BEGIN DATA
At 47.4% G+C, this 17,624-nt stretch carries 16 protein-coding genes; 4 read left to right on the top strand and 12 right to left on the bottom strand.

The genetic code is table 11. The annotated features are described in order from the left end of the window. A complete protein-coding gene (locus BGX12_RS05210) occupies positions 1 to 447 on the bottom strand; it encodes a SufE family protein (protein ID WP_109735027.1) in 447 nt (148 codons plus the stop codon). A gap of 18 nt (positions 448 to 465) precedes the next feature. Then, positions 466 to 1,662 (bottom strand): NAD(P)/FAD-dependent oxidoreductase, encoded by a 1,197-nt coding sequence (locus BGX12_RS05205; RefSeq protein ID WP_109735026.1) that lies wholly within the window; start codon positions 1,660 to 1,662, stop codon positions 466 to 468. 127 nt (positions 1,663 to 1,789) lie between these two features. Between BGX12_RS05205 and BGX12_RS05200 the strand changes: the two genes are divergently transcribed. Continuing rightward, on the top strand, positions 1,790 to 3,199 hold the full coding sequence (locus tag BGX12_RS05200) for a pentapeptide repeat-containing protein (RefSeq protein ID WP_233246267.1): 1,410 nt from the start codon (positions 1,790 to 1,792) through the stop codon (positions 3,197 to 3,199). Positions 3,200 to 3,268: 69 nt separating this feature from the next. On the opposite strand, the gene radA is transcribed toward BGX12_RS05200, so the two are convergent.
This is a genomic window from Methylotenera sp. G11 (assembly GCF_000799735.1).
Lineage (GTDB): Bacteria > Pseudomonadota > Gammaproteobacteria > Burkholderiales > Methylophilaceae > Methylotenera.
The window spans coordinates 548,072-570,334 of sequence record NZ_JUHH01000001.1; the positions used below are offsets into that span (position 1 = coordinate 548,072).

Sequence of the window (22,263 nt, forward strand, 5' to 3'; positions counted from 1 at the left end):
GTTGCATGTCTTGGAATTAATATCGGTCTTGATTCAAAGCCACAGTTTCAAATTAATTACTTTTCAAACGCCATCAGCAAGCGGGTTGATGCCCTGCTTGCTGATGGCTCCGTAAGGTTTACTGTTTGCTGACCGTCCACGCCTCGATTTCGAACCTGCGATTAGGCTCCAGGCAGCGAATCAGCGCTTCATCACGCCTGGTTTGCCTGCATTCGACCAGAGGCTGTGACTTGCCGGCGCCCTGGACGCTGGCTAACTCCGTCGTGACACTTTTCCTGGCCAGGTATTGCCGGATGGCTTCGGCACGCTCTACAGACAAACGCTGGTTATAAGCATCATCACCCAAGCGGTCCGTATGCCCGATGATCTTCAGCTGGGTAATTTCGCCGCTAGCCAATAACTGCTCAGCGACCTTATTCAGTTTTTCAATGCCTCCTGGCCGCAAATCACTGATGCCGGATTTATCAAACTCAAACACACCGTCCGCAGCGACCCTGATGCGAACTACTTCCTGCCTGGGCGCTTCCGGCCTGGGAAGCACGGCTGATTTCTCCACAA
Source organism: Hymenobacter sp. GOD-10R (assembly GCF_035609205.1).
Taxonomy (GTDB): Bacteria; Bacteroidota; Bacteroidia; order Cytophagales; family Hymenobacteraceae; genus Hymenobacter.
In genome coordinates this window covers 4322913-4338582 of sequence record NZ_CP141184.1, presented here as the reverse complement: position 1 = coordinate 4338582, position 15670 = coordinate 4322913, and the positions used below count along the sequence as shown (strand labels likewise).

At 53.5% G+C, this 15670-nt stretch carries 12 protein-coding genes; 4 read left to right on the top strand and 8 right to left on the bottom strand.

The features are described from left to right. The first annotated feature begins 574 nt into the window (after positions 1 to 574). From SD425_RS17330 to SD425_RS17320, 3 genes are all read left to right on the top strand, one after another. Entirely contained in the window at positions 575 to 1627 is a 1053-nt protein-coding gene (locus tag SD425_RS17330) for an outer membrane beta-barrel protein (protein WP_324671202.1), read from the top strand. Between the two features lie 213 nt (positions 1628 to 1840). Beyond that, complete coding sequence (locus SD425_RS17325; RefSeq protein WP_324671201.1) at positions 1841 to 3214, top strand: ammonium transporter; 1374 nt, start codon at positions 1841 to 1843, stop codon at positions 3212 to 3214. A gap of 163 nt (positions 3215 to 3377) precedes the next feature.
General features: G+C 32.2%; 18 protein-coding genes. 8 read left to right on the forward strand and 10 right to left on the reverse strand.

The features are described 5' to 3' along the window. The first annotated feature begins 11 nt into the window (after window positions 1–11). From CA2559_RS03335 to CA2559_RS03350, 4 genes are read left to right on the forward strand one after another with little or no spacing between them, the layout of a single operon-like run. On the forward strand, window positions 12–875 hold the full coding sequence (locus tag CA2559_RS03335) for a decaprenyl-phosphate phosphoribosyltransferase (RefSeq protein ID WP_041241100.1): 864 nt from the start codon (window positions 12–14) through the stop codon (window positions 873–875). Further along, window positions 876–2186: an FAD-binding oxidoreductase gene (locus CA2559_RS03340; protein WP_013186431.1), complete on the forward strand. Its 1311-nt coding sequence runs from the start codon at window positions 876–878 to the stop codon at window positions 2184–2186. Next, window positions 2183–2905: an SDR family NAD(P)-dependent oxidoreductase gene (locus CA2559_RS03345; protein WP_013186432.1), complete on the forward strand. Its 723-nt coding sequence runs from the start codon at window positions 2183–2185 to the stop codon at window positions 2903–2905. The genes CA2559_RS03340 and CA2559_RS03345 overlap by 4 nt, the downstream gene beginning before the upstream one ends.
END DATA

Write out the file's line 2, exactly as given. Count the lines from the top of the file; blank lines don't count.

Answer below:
The genetic code is table 11. The annotated features are described in order from the left end of the window. A complete protein-coding gene (locus BGX12_RS05210) occupies positions 1 to 447 on the bottom strand; it encodes a SufE family protein (protein ID WP_109735027.1) in 447 nt (148 codons plus the stop codon). A gap of 18 nt (positions 448 to 465) precedes the next feature. Then, positions 466 to 1,662 (bottom strand): NAD(P)/FAD-dependent oxidoreductase, encoded by a 1,197-nt coding sequence (locus BGX12_RS05205; RefSeq protein ID WP_109735026.1) that lies wholly within the window; start codon positions 1,660 to 1,662, stop codon positions 466 to 468. 127 nt (positions 1,663 to 1,789) lie between these two features. Between BGX12_RS05205 and BGX12_RS05200 the strand changes: the two genes are divergently transcribed. Continuing rightward, on the top strand, positions 1,790 to 3,199 hold the full coding sequence (locus tag BGX12_RS05200) for a pentapeptide repeat-containing protein (RefSeq protein ID WP_233246267.1): 1,410 nt from the start codon (positions 1,790 to 1,792) through the stop codon (positions 3,197 to 3,199). Positions 3,200 to 3,268: 69 nt separating this feature from the next. On the opposite strand, the gene radA is transcribed toward BGX12_RS05200, so the two are convergent.